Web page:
The Invention of the First Calculator
Warren P. Waters worked at the Semiconductor-Components Division of Texas Instruments in Dallas, Texas from June 1962 to January of 1966. He was the Manger of Exploratory Development, Semiconductor Research and the Development Laboratory. During this time, Warren Waters co-authored the patent with Jack Kilby for the first handheld Texas Instruments calculator. But he was later rehired as a supervisor for Hughes Aircraft in California in 1966, so his name was taken off of the patent that was submitted to the patent office. The code name of the first Texas Instruments calculator was “Cal Tech,” which was the alma mater of Warren Waters. It took Kilby and his team of scientists years to figure out what my Dad had invented, and to resubmit the patent. The patent was in the names of Kilby, Merryman and Van Tassel. Kilby got the credit, as he was the lead scientist on this team. This is one reason why Kilby is listed on 60 patents. If my Dad had stayed with TI, and finished getting this patent submitted, Kilby would have gotten the main credit just the same. However, this does not change the fact that the calculator was my Dad’s idea, and that he was the one who wrote the original patent.
I asked my Dad why he had invented the calculator? He said that he was trying to come up with a better slide rule. My Dad was an expert at using the slide rule, but he realized that other people struggled with it. So, he wanted to make life better for everyone.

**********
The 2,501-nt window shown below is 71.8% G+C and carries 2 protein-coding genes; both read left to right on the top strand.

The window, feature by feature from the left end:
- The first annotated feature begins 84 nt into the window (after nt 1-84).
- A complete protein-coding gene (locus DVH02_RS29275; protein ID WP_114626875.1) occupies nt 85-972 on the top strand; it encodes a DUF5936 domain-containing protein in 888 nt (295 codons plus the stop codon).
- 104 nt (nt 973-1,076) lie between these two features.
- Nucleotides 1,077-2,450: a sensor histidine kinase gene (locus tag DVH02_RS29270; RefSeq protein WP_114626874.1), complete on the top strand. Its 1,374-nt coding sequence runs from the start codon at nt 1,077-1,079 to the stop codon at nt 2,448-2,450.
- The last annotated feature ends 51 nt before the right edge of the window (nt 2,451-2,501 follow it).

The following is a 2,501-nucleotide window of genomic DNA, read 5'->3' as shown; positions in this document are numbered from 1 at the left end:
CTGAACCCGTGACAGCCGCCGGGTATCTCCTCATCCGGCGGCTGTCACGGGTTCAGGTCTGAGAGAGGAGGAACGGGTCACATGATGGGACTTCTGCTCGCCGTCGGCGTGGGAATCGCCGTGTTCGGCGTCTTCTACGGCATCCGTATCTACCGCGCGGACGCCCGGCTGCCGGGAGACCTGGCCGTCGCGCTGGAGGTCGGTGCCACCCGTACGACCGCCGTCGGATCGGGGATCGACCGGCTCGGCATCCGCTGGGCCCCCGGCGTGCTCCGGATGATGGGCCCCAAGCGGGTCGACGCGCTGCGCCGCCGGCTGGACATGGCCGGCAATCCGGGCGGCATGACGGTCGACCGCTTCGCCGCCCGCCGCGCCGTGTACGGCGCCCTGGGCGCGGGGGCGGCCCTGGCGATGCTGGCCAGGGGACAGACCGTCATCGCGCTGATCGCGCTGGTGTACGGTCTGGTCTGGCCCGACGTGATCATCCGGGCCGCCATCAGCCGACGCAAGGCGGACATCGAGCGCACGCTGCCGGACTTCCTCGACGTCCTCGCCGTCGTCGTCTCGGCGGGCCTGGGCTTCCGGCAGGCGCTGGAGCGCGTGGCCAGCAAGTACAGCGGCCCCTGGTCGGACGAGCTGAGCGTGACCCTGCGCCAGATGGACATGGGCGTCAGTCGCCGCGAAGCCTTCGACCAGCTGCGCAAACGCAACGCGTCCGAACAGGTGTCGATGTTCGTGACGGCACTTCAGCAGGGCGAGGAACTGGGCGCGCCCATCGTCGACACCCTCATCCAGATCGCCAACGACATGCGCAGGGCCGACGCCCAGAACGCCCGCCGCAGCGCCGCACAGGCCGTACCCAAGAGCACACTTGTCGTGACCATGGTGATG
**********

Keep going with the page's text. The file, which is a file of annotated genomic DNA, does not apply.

Later on in the 1970’s when the first Texas Instruments calculator was released, my Dad told my Mom “I just made a million dollars for TI”. With many later generations of Texas Instruments calculators, I think my Dad probably made a billion dollars for them. However, we have to understand that scientists who were employed by large aerospace and technology firms never got royalties or proceeds from their inventions. They received paychecks and a living. I think they may have gotten an extra bonus for the holidays when the patents went through. The legal rights to these patents were held by the firms that paid for the research. Even so, those patents were only good for seventeen years, and then became public domain.
While the first Texas Instruments calculator was still in production, it was sold for around 600 dollars, which was enough to purchase a used car in the 1970’s. It was the first occurrence of what we would call “Geek Chic” today. People who were lucky or rich enough to afford one, would wear them in holsters on their belt. They had to be guarded from theft by locking them down on desks, as everyone wanted this calculator. Oddly, I don’t think my Dad ever purchased that calculator. He went on using his slide rule for many years. He may have purchased a calculator years later, but I do not know if it was from Texas Instruments.